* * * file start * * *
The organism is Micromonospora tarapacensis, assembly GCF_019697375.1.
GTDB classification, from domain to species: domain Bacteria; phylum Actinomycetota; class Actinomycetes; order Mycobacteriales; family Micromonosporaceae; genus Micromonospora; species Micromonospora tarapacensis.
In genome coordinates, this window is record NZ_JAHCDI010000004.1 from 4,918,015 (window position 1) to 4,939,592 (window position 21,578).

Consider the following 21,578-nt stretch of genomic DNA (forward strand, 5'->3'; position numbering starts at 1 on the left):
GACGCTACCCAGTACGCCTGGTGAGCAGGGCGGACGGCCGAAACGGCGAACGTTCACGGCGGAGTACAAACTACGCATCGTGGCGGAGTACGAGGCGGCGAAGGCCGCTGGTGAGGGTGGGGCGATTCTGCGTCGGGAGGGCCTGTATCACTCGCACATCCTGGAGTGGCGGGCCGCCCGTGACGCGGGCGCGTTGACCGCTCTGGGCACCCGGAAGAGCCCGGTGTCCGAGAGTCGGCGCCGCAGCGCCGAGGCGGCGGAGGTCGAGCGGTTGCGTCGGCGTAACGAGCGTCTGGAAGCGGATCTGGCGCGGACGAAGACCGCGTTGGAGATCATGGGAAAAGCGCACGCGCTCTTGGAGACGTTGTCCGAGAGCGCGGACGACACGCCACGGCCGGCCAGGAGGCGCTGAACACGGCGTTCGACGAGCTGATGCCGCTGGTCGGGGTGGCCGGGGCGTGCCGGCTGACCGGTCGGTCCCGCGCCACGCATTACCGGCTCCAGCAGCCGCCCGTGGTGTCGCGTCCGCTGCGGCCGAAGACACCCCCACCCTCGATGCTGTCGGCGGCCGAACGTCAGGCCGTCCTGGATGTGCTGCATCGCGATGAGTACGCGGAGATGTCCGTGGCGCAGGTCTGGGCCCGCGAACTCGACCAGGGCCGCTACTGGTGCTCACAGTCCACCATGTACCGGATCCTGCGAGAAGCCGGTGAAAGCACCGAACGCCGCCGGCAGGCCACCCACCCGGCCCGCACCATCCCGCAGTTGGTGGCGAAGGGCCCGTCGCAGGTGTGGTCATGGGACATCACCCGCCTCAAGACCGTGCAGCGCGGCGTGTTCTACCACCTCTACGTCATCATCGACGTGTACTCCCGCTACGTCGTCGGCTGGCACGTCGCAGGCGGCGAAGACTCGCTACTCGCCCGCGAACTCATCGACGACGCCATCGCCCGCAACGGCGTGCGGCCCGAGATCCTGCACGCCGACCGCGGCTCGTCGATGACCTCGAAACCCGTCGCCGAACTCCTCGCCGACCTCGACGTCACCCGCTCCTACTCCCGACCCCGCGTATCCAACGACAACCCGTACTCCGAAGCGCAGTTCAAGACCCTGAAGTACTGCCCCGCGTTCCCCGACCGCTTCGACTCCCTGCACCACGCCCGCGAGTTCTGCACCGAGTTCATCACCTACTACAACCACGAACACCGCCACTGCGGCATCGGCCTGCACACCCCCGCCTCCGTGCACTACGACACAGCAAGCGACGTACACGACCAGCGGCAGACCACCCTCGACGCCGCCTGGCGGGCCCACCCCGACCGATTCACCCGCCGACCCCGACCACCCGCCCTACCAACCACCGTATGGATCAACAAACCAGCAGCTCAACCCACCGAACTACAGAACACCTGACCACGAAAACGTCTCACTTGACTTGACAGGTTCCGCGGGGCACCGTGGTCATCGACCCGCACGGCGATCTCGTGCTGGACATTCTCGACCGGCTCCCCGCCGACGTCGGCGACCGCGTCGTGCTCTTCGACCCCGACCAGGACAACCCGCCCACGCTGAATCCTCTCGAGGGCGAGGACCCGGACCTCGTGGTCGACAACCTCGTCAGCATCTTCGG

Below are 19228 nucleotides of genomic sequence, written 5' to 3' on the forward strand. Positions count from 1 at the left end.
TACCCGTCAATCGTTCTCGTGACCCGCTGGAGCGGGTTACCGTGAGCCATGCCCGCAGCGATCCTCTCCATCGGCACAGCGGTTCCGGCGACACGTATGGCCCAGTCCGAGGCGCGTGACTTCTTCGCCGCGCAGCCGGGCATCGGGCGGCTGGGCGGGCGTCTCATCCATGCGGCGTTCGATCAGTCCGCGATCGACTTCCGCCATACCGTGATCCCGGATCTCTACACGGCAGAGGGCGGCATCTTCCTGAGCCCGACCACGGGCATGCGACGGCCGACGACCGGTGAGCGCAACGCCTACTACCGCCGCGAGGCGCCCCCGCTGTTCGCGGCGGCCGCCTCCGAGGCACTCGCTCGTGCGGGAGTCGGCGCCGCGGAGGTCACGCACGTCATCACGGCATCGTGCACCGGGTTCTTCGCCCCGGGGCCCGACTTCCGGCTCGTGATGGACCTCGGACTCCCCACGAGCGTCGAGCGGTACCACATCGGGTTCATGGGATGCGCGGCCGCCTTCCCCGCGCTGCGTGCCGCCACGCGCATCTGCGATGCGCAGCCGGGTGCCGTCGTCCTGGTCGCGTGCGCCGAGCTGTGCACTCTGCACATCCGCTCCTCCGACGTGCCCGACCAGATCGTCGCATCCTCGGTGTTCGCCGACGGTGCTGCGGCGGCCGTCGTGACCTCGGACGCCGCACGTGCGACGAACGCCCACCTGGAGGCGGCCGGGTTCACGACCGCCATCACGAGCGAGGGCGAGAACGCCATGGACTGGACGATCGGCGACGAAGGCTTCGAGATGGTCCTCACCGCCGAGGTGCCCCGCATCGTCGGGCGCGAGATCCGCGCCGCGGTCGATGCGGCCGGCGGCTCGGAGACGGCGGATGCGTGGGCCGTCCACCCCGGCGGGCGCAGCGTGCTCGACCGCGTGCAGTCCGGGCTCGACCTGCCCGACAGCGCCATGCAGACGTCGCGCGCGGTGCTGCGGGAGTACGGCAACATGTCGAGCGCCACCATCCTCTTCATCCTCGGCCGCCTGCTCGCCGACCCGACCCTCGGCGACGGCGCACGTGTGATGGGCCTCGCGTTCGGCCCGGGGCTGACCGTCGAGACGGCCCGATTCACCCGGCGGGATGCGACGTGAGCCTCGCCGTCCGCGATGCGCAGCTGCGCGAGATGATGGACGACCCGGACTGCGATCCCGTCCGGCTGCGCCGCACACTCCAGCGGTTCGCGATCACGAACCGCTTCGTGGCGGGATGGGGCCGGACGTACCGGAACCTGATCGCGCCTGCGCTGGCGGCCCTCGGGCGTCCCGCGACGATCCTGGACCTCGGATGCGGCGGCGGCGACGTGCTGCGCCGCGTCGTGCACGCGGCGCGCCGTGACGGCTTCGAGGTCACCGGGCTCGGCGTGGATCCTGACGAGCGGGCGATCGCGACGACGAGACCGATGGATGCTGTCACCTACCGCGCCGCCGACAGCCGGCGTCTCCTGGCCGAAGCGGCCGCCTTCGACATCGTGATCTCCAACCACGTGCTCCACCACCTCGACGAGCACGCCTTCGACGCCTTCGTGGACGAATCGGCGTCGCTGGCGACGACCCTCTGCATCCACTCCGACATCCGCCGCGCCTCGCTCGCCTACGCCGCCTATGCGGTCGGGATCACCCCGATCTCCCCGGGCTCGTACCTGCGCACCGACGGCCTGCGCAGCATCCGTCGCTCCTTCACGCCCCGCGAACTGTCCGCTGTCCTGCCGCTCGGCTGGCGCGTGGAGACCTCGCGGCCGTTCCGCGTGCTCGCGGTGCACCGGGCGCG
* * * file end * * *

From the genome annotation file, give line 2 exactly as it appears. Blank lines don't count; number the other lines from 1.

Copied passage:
GTDB classification, from domain to species: domain Bacteria; phylum Actinomycetota; class Actinomycetes; order Mycobacteriales; family Micromonosporaceae; genus Micromonospora; species Micromonospora tarapacensis.